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Bkongises [Bark Peeling Moon]

Potawatomi observed Bkongises in spring, but harvesting bark continued throughout the warmer months as tree sap flowed heavier. The more sap a tree produced, the easier it was to peel its bark. The sap also acted as a safety barrier, protecting the tree from pests and disease after it was peeled. A variety of bark species were harvested, each having their own use. Elm and birch supplied bark for buckets, canoes and homes. The ash tree provided for baskets and packs. Spruce and basswood for cordage and netting. Cedar and oak for tools and weapons. Bark was also used for clothing, mats and medicines. Trees that were straight, with no scars or knots were preferred. Peeling took special tools that included the gemsagen (axe), koman (knife) and bnegjigen (bark peeling spud).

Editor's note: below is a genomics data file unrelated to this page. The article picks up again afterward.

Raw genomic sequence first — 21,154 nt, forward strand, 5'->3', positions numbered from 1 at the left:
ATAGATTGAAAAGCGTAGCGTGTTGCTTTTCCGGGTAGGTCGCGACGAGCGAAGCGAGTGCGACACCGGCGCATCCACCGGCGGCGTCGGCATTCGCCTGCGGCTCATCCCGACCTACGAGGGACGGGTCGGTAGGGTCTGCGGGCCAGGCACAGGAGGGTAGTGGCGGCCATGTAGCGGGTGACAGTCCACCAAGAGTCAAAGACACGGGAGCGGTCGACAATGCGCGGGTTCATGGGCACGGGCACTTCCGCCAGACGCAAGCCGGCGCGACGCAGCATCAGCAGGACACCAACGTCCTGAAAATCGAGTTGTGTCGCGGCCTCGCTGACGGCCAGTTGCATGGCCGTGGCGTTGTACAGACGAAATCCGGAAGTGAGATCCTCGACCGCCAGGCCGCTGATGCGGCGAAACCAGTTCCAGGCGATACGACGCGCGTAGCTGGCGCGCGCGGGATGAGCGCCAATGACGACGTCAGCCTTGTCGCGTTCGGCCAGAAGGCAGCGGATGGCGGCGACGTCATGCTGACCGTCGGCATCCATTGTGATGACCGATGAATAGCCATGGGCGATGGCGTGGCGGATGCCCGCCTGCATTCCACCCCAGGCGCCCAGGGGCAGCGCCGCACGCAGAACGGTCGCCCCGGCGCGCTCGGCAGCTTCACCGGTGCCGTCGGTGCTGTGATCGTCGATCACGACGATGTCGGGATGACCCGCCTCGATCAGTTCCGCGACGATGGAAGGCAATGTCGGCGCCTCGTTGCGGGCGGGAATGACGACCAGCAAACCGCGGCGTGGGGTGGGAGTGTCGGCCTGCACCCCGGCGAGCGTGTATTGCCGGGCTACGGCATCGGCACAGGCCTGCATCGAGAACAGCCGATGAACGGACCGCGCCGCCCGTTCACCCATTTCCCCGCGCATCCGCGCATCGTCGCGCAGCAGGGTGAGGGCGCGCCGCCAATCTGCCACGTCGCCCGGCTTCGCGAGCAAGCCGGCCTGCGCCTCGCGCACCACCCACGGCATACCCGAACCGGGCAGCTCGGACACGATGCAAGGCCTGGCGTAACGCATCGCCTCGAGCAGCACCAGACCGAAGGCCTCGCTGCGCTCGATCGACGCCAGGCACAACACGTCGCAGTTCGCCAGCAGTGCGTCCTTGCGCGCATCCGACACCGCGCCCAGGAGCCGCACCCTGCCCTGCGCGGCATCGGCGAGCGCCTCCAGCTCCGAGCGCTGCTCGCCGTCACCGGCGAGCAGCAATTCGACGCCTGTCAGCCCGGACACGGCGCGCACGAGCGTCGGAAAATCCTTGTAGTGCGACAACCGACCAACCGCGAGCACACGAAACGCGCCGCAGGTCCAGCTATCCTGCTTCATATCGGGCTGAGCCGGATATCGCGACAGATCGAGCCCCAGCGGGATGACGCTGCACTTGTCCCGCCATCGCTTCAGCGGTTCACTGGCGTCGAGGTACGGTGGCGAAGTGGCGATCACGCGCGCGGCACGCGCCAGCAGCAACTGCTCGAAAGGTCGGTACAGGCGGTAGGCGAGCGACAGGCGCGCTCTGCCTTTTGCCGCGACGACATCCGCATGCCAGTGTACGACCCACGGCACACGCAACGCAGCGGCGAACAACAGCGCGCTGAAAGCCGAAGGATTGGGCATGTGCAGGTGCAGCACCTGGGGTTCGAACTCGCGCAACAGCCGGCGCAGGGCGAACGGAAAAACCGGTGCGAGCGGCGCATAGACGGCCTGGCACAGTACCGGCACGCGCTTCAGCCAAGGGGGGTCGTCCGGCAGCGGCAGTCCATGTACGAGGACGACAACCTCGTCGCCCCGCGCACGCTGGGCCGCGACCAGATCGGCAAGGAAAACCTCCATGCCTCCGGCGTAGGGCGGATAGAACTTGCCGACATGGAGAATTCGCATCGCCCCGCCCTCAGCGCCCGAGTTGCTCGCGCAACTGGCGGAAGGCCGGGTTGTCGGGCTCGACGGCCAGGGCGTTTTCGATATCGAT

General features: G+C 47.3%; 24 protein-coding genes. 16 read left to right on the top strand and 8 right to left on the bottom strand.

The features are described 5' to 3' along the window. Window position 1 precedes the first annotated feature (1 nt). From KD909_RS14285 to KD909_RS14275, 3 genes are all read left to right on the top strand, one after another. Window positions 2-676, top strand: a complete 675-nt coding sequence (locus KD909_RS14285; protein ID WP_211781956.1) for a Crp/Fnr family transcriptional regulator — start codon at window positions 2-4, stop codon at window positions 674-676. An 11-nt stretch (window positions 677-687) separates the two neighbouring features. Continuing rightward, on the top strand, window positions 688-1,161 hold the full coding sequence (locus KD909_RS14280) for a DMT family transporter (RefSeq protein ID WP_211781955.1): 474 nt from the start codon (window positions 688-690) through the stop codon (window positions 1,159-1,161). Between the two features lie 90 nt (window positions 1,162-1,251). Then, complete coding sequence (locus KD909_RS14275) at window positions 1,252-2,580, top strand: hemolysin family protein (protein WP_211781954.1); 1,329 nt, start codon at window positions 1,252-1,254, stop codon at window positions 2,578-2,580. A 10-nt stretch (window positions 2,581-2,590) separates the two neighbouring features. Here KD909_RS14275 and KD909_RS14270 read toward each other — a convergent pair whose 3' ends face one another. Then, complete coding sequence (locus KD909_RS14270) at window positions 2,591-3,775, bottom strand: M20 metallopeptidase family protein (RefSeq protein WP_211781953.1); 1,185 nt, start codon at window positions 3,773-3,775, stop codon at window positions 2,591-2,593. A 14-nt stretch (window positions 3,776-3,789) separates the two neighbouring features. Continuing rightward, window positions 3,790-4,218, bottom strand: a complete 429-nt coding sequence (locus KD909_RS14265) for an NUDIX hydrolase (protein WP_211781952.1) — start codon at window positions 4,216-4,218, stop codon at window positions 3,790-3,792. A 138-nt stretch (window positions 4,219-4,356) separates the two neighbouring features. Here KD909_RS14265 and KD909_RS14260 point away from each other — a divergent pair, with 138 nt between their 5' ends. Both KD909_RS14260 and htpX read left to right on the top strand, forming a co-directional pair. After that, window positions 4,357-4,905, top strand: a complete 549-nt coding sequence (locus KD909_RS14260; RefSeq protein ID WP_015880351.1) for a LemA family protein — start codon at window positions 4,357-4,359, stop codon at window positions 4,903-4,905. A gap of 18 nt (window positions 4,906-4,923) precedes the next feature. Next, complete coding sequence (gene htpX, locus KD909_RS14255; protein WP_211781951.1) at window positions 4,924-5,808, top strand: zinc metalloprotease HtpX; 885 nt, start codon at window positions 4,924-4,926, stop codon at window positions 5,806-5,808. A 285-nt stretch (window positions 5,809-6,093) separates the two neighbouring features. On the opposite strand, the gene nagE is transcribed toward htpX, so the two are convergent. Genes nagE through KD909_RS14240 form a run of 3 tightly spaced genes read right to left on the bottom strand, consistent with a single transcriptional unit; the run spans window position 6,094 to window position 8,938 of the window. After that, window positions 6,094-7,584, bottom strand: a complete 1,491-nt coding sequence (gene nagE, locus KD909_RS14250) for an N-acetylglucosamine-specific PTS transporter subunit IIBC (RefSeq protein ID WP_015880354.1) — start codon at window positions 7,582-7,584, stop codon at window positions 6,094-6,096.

Citizen Potawatomi Nation Cultural Heritage Center

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